@Michael - You're right, of course, that where PLM is properly implemented there tends to be a big benefit. However, it is generally the larger companies that can devote the resources necessary to implement it. Unfortunately, its the small to mid-sized places that are having a hard time justifying the time and expense.
I have to disagree with the premise of this article that we are not seeing value from PLM. I have many, many examples from a wide variety of organizations of substantial value from PLM in both engineering and manufacturing. I have done a number of case studies going back to 2003 that feature organizations obtaining real value from PLM. More recently, in my work with NASA, I have a number of examples of multimillion dollar savings from manufacturing simulations.
A few years back, Purdue did a survey of PLM users. One of the questions asked was the level of return on investment from PLM projects. Most respondents checked the "greater than 35%" response, which was the highest option.
While I would agree that organizations need to change processes, practices, and even culture in order to get the maximum benefit from PLM, the reality is that I have yet to run across an organization that didn't get benefit from PLM, even if they simply used it as a tool. That may not have gotten the benefit that they could of, but they got enough benefit to justify investment.
If you have examples of organizations that brought PLM in, it failed to give them value, and they abandoned it, I'd like to hear about it.
We are inthe middle of implementing a high-end PLM software system. My assessment so far is that we would have been much better off by just working on our PLM processes (within the in-house, ad-hoc framework) without buying very expensive software and tying ourselves to the very unfriendly and rather inflexible software platform.
I had high hopes for the SOA/SaaS movement in recent years - another pretty high ramp-up cycle. Another great concept, but tough to tell if this was a lot of vapor, or something real. You mention verticalized applications. I think that's the key, and architecture is EVERYTHING. SOS/SaaS software infrastructures can provide great architectures upon which one could build a suite of highly customized PLM applications, WITHOUT incurring the huge "one off" implementation cost of an SAP or "traditional" PLM implementation. It could be much like the Droid platform provided for developers in consumer mobile device software, but instead packaged for corpoate use in their own unique product lifecycle. Trouble is, after much early hype, and many vendors claiming they "do it", I don't yet see any evidence of anyone using it and certainly not benefitting from it. One could suppose that means apps are still in the works, or, hmm... maybe it was vapor.
I've been covering PLM since 1999 and I have to agree it's only been in the last couple of years when you've really started to hear more tangible examples of how companies are gaining efficiencies and driving innovation in product development through the use of PLM practices and software.
I think part of the slow ramp is that the initial wave of software was pretty un-user friendly and expensive. Just like with any new enterprise platform, the amount of dollars poured into consulting engagements just trying to get the platform tuned to the way an organization worked sent the price tag of early PLM implementations skyrocketing.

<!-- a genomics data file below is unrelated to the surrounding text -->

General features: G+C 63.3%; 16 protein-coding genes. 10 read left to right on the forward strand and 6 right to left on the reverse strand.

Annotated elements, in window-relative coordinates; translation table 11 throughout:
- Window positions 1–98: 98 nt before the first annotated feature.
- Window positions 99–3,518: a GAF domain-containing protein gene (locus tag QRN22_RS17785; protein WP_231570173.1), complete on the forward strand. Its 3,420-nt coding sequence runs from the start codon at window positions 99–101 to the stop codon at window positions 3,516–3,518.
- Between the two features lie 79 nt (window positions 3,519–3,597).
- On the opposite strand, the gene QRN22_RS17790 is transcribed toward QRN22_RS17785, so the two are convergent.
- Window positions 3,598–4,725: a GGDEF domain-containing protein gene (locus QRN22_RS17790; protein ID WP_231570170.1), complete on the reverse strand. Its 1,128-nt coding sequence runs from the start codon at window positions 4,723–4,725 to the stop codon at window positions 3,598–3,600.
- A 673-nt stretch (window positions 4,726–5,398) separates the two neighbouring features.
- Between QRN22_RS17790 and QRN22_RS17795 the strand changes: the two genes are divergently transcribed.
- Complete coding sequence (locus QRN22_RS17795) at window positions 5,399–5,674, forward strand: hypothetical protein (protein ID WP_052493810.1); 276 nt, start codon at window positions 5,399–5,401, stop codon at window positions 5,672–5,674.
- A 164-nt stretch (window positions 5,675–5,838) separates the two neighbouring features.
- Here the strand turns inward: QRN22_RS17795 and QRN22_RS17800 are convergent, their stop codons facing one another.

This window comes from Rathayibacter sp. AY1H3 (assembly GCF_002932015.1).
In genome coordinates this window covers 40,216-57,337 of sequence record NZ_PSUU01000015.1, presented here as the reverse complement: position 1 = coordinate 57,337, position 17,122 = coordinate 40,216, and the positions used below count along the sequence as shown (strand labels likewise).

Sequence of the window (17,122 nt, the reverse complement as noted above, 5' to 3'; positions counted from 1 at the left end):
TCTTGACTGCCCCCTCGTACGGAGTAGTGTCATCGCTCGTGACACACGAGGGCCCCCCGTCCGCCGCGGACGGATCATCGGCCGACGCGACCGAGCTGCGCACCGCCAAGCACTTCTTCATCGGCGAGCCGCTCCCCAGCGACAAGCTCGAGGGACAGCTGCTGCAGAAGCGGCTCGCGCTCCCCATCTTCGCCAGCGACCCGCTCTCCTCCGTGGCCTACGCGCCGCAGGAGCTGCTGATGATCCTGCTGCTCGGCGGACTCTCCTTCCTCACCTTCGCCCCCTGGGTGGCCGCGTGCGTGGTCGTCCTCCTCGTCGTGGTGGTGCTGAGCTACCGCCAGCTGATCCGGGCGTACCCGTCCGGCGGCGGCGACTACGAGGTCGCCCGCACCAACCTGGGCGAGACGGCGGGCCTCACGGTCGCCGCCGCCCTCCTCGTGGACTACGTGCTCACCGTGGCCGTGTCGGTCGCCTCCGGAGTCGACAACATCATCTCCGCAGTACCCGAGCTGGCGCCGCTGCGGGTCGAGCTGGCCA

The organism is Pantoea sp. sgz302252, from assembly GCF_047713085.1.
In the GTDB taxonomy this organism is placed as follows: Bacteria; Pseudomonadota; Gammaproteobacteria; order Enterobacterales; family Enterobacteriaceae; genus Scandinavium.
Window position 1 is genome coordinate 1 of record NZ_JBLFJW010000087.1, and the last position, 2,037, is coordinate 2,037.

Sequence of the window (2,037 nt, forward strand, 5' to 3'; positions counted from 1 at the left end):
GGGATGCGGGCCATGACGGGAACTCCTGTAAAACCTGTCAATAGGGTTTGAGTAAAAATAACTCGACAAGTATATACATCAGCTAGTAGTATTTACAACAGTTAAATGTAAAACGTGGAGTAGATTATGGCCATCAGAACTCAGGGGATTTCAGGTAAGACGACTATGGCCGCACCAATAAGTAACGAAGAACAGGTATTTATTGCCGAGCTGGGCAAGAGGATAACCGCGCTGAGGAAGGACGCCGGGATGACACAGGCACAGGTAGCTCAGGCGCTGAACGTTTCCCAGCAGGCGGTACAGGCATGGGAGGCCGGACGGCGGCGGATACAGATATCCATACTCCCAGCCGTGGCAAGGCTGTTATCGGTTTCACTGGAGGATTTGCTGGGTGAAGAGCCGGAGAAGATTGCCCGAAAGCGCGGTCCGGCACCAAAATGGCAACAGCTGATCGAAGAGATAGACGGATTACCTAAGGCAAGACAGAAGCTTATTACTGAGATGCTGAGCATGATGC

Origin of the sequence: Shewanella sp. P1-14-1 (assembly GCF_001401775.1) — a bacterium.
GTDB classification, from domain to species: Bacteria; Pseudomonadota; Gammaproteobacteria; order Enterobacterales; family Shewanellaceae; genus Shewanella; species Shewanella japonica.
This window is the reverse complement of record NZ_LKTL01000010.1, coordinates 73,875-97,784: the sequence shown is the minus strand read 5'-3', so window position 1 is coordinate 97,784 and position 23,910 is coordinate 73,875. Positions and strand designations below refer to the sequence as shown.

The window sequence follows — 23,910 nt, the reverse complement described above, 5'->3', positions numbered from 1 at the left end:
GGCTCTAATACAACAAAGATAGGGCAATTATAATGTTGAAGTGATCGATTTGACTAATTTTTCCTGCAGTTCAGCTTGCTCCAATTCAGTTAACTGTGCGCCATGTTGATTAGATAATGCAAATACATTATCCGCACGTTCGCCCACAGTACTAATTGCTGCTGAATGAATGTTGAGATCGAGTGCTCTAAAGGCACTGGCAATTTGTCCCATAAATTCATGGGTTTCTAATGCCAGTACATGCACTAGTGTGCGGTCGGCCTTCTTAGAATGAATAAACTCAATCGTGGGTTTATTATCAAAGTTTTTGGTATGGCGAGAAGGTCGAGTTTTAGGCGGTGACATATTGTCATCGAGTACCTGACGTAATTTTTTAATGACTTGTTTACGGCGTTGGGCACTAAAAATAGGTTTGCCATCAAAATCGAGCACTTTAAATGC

Today, however, you see more out-of-the-box packaged tools, many custom tailored for workflows and business processes fitting particular vertical industries, which helps time to value. The software is less toolkit-like and more like what people are used to and there has been tons of effort by vendors to flesh out these suites with additional modules (think supplier management, requirements management, service and support) so they are not glorified Product Data Management (PDM) platforms tuned only to the needs of managing CAD files.
All in all, good stuff, but I think way more value to come!
I agree with you, David. Just like a new operating system or a drastically new machine interface, the learning curve can be very steep and time consuming before the benefits of the upgrade are realized. I've been teaching Systems Dynamics to undegraduates and it takes a while for them to "get it" --- and that is without first having to erase any misconceptions or poor practices developed out of a Mechanical Management view. On the optimistic side, I'd say 10 years is pretty quick. =]
The 100% solar-powered airplane Solar Impulse 2 is prepping for its upcoming flight, becoming the first plane to fly around the world without using fuel. It's able to do so because of above-average performance by all of the technologies that go into it, especially materials.
With major product releases coming from big names like Sony, Microsoft, and Samsung, and big investments by companies like Facebook, 2015 could be the year that virtual reality (VR) and augmented reality (AR) finally pop. Here's take a look back at some of the technologies that got us here (for better and worse).
Good engineering designs are those that work in the real world; bad designs are those that don’t. If we agree to set our egos aside and let the real world be our guide, we can resolve nearly any disagreement.
Focus on Fundamentals consists of 45-minute on-line classes that cover a host of technologies. You learn without leaving the comfort of your desk. All classes are taught by subject-matter experts and all are archived. So if you can't attend live, attend at your convenience.